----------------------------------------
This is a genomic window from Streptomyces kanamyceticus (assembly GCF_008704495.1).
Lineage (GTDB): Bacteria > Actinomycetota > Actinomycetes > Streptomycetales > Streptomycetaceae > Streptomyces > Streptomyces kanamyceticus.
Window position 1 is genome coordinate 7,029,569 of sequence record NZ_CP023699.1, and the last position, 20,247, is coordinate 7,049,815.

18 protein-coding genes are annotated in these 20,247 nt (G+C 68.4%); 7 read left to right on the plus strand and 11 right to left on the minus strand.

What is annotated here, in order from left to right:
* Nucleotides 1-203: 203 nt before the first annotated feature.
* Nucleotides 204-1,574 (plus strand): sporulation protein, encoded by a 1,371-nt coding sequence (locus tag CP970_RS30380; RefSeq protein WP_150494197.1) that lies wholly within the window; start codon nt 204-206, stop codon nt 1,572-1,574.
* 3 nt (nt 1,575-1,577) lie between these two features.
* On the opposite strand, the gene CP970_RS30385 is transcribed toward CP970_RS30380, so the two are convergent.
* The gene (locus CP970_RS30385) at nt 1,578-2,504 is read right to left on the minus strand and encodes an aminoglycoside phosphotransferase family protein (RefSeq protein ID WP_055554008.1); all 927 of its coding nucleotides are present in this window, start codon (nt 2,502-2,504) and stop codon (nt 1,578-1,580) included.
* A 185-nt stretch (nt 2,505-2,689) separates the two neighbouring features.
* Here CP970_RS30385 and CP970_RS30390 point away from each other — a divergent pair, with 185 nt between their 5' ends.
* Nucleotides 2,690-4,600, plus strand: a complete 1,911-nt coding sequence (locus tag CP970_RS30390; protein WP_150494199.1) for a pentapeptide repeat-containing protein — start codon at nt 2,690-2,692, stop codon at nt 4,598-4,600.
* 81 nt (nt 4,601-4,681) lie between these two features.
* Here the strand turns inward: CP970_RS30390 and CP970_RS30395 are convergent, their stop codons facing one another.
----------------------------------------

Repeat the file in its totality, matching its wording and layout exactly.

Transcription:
This is a genomic window from Streptomyces kanamyceticus (assembly GCF_008704495.1).
Lineage (GTDB): Bacteria > Actinomycetota > Actinomycetes > Streptomycetales > Streptomycetaceae > Streptomyces > Streptomyces kanamyceticus.
Window position 1 is genome coordinate 7,029,569 of sequence record NZ_CP023699.1, and the last position, 20,247, is coordinate 7,049,815.

18 protein-coding genes are annotated in these 20,247 nt (G+C 68.4%); 7 read left to right on the plus strand and 11 right to left on the minus strand.

What is annotated here, in order from left to right:
* Nucleotides 1-203: 203 nt before the first annotated feature.
* Nucleotides 204-1,574 (plus strand): sporulation protein, encoded by a 1,371-nt coding sequence (locus tag CP970_RS30380; RefSeq protein WP_150494197.1) that lies wholly within the window; start codon nt 204-206, stop codon nt 1,572-1,574.
* 3 nt (nt 1,575-1,577) lie between these two features.
* On the opposite strand, the gene CP970_RS30385 is transcribed toward CP970_RS30380, so the two are convergent.
* The gene (locus CP970_RS30385) at nt 1,578-2,504 is read right to left on the minus strand and encodes an aminoglycoside phosphotransferase family protein (RefSeq protein ID WP_055554008.1); all 927 of its coding nucleotides are present in this window, start codon (nt 2,502-2,504) and stop codon (nt 1,578-1,580) included.
* A 185-nt stretch (nt 2,505-2,689) separates the two neighbouring features.
* Here CP970_RS30385 and CP970_RS30390 point away from each other — a divergent pair, with 185 nt between their 5' ends.
* Nucleotides 2,690-4,600, plus strand: a complete 1,911-nt coding sequence (locus tag CP970_RS30390; protein WP_150494199.1) for a pentapeptide repeat-containing protein — start codon at nt 2,690-2,692, stop codon at nt 4,598-4,600.
* 81 nt (nt 4,601-4,681) lie between these two features.
* Here the strand turns inward: CP970_RS30390 and CP970_RS30395 are convergent, their stop codons facing one another.